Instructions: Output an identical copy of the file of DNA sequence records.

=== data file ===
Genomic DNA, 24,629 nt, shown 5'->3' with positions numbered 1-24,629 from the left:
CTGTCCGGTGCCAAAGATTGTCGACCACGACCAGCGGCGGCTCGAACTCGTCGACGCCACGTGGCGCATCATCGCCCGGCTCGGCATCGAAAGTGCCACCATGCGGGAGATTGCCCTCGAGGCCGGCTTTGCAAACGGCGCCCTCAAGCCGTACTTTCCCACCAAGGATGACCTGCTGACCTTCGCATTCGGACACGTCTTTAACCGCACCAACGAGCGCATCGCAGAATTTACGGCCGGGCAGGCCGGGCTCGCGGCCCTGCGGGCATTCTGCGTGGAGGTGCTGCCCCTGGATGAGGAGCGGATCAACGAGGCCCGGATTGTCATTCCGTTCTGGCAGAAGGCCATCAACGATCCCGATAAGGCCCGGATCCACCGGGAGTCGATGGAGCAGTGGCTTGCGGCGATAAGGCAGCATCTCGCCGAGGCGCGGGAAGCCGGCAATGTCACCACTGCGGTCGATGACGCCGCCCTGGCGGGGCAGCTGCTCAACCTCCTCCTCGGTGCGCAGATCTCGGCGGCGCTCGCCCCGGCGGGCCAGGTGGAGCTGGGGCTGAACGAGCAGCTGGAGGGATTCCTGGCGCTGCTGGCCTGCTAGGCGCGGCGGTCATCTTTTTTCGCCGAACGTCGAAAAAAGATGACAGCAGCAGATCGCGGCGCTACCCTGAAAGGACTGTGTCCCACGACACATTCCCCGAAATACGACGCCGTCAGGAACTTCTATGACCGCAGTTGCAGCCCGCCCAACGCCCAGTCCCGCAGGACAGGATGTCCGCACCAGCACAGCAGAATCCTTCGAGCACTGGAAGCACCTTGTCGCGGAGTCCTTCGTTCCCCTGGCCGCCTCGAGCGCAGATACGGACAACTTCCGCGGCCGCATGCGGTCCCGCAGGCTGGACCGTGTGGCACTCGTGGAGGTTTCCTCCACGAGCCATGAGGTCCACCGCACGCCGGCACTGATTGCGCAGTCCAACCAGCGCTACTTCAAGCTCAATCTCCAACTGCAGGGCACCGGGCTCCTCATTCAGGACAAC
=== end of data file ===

Genomic DNA, 24,629 nt, shown 5'->3' with positions numbered 1-24,629 from the left:
CTGTCCGGTGCCAAAGATTGTCGACCACGACCAGCGGCGGCTCGAACTCGTCGACGCCACGTGGCGCATCATCGCCCGGCTCGGCATCGAAAGTGCCACCATGCGGGAGATTGCCCTCGAGGCCGGCTTTGCAAACGGCGCCCTCAAGCCGTACTTTCCCACCAAGGATGACCTGCTGACCTTCGCATTCGGACACGTCTTTAACCGCACCAACGAGCGCATCGCAGAATTTACGGCCGGGCAGGCCGGGCTCGCGGCCCTGCGGGCATTCTGCGTGGAGGTGCTGCCCCTGGATGAGGAGCGGATCAACGAGGCCCGGATTGTCATTCCGTTCTGGCAGAAGGCCATCAACGATCCCGATAAGGCCCGGATCCACCGGGAGTCGATGGAGCAGTGGCTTGCGGCGATAAGGCAGCATCTCGCCGAGGCGCGGGAAGCCGGCAATGTCACCACTGCGGTCGATGACGCCGCCCTGGCGGGGCAGCTGCTCAACCTCCTCCTCGGTGCGCAGATCTCGGCGGCGCTCGCCCCGGCGGGCCAGGTGGAGCTGGGGCTGAACGAGCAGCTGGAGGGATTCCTGGCGCTGCTGGCCTGCTAGGCGCGGCGGTCATCTTTTTTCGCCGAACGTCGAAAAAAGATGACAGCAGCAGATCGCGGCGCTACCCTGAAAGGACTGTGTCCCACGACACATTCCCCGAAATACGACGCCGTCAGGAACTTCTATGACCGCAGTTGCAGCCCGCCCAACGCCCAGTCCCGCAGGACAGGATGTCCGCACCAGCACAGCAGAATCCTTCGAGCACTGGAAGCACCTTGTCGCGGAGTCCTTCGTTCCCCTGGCCGCCTCGAGCGCAGATACGGACAACTTCCGCGGCCGCATGCGGTCCCGCAGGCTGGACCGTGTGGCACTCGTGGAGGTTTCCTCCACGAGCCATGAGGTCCACCGCACGCCGGCACTGATTGCGCAGTCCAACCAGCGCTACTTCAAGCTCAATCTCCAACTGCAGGGCACCGGGCTCCTCATTCAGGACAAC